Category Archives: Projects

Black and white is fun – try monochrome

Reflection of a girl in a shop window

Reflection of a girl in a shop window. There is more to monochrome than black and white photography. Single colours are a great way to express yourself.

Give your shots a new dimension.

There is something exciting about black and white. The use of one tonal range gives a simplicity that is a new dimension. You can do the same working with one colour other than grey.

In “Don’t photograph in black and white” I said it is better to take a shot in colour with black and white processing in mind. Well, it need not be just black and white. Some photos work really well in other monochrome colour tones. There are several ways you can do it and I am going to set out some ideas for you to try.

Getting the shot

There are many ways you can get a monochrome shot in camera…

  • Find a monochrome subject. My shot above is an example. This girls face reflected off a shop window. The predominant cobalt blues in the shop display created a perfect monochrome reflection in blue. I fired off an opportune shot! So look for situations where you can pick up a monochrome appearance. Reflections are a great opportunity.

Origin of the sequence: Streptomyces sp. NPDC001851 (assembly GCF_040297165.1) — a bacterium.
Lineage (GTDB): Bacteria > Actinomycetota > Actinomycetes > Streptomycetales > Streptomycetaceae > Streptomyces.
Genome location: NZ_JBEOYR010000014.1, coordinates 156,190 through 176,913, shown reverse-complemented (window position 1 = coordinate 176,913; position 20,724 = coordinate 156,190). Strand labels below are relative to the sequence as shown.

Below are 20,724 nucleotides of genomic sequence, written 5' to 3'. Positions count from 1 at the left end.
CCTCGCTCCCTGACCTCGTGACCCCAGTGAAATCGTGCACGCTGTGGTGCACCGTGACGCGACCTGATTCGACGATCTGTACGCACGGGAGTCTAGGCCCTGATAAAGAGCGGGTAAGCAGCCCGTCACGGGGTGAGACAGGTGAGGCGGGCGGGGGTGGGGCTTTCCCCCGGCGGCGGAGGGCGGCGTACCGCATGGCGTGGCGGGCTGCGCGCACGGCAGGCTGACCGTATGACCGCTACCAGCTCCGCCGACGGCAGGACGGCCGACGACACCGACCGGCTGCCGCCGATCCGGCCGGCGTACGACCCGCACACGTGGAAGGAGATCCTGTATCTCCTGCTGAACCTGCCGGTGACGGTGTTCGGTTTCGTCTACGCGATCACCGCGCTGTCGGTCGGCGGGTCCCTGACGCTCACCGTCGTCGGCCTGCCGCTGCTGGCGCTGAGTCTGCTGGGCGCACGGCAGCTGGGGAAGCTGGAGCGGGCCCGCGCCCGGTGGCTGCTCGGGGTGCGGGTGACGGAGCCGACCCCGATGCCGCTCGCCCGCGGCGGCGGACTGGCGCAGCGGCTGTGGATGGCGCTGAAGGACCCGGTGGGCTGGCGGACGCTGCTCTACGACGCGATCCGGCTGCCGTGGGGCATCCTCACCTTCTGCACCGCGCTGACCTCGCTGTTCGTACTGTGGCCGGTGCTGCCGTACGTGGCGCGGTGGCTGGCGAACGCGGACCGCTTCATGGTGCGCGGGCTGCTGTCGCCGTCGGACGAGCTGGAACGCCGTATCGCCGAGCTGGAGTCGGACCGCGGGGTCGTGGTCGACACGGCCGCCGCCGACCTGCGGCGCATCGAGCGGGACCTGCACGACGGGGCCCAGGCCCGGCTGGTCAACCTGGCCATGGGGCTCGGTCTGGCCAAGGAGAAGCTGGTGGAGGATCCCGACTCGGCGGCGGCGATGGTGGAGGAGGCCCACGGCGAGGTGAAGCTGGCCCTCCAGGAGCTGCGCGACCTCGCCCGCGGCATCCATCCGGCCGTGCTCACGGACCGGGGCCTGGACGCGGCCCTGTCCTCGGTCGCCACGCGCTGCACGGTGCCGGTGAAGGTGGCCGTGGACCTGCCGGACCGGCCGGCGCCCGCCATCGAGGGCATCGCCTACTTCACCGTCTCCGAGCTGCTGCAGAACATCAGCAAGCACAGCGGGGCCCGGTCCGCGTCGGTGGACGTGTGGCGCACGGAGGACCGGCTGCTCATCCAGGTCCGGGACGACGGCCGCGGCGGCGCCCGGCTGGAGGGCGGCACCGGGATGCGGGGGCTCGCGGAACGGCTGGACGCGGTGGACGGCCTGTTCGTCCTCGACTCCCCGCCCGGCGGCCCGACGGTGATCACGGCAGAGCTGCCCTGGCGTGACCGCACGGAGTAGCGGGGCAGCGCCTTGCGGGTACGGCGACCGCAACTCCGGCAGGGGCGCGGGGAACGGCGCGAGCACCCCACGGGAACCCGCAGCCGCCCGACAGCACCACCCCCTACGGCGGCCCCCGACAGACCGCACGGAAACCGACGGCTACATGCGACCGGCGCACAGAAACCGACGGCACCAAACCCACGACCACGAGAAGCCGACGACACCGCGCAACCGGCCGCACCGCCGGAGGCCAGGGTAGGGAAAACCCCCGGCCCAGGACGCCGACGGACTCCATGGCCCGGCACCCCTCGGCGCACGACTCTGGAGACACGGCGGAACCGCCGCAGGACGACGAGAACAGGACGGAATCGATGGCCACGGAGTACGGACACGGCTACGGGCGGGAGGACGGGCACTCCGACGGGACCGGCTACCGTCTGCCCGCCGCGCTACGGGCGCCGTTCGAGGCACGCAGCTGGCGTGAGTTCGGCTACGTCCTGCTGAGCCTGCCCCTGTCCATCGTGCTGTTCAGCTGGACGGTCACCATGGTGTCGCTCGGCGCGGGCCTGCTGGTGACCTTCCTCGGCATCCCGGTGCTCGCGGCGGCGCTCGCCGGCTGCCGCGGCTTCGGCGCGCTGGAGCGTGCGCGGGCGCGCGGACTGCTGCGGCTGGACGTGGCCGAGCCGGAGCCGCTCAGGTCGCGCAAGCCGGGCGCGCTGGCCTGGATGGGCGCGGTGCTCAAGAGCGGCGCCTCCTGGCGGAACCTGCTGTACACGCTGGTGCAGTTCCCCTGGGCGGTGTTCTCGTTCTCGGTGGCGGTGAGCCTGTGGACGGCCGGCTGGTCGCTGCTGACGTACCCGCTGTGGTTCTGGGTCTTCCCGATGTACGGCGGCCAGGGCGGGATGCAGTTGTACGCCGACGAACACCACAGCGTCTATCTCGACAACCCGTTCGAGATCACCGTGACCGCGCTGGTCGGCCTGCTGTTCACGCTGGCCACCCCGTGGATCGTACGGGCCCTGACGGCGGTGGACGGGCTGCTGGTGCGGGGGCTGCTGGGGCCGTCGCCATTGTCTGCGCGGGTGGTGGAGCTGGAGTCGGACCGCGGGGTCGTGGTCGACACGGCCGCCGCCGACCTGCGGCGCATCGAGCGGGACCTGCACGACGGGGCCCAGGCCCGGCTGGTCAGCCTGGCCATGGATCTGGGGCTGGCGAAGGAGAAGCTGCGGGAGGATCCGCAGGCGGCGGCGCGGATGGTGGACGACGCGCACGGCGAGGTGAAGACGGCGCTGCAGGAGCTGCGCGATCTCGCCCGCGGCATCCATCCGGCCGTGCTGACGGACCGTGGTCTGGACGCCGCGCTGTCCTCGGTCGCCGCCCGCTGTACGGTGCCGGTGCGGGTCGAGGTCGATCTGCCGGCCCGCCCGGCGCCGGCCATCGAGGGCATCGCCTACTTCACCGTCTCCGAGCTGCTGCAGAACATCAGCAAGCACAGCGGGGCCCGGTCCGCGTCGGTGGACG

• Filters. There are an amazing range of photographic filters on the market. There is a whole range of colours. Using these you can colour your image as you take it – strong filters will impart a monochrome overall. You will need to experiment however, filters change the nature of the light entering your camera. You might get some surprising results!
  • Gels. Photographic gels are coloured material that colour light. You can, if you stretch it tight, put thinner gels over the front of your lens. This will colour the light as it enters the camera. Try to make sure there are no wrinkles or you will get dark lines across your shot. Although, you might artfully arrange wrinkles to give your shot a unique texture as well as colour. If you use gels you might need some strong lights, hard light is best. Gels tend to be quite colour saturated. So they need the subject to be brightly lit so you see details. Its all part of the fun!
  • Coloured light. Using gels you can also light the scene with a strong colour. Deep red, blue or green gels make some really erie colours and impart some interesting shadows. If you use your gels in conjuction with strong house-lights the colour-cast will be enough to completely colour the shot as a monochrome. Moody and atmospheric shots are especially good with strong gels. They make for some great scenes. If you have an off-camera flash you will be able to try a wider range of shots with brighter results too. Just lightly tape the gel onto the lens of the flash so it shines through the gel when the flash goes off.
  • Shoot through glass. Shop windows, especially armoured glass often imparts a greenish tinge to everything you see through it. It also gives a sort of dreamy, almost watery feel to the shot. Try taping a small piece of glass like that to the front of your lens hood.